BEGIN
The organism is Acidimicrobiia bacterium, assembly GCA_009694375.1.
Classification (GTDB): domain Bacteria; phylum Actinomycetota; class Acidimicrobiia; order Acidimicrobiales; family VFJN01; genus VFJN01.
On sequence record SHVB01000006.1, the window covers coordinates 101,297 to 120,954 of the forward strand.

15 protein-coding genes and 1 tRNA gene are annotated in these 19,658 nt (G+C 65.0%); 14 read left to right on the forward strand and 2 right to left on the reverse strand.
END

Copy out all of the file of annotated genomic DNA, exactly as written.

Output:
The organism is Acidimicrobiia bacterium, assembly GCA_009694375.1.
Classification (GTDB): domain Bacteria; phylum Actinomycetota; class Acidimicrobiia; order Acidimicrobiales; family VFJN01; genus VFJN01.
On sequence record SHVB01000006.1, the window covers coordinates 101,297 to 120,954 of the forward strand.

15 protein-coding genes and 1 tRNA gene are annotated in these 19,658 nt (G+C 65.0%); 14 read left to right on the forward strand and 2 right to left on the reverse strand.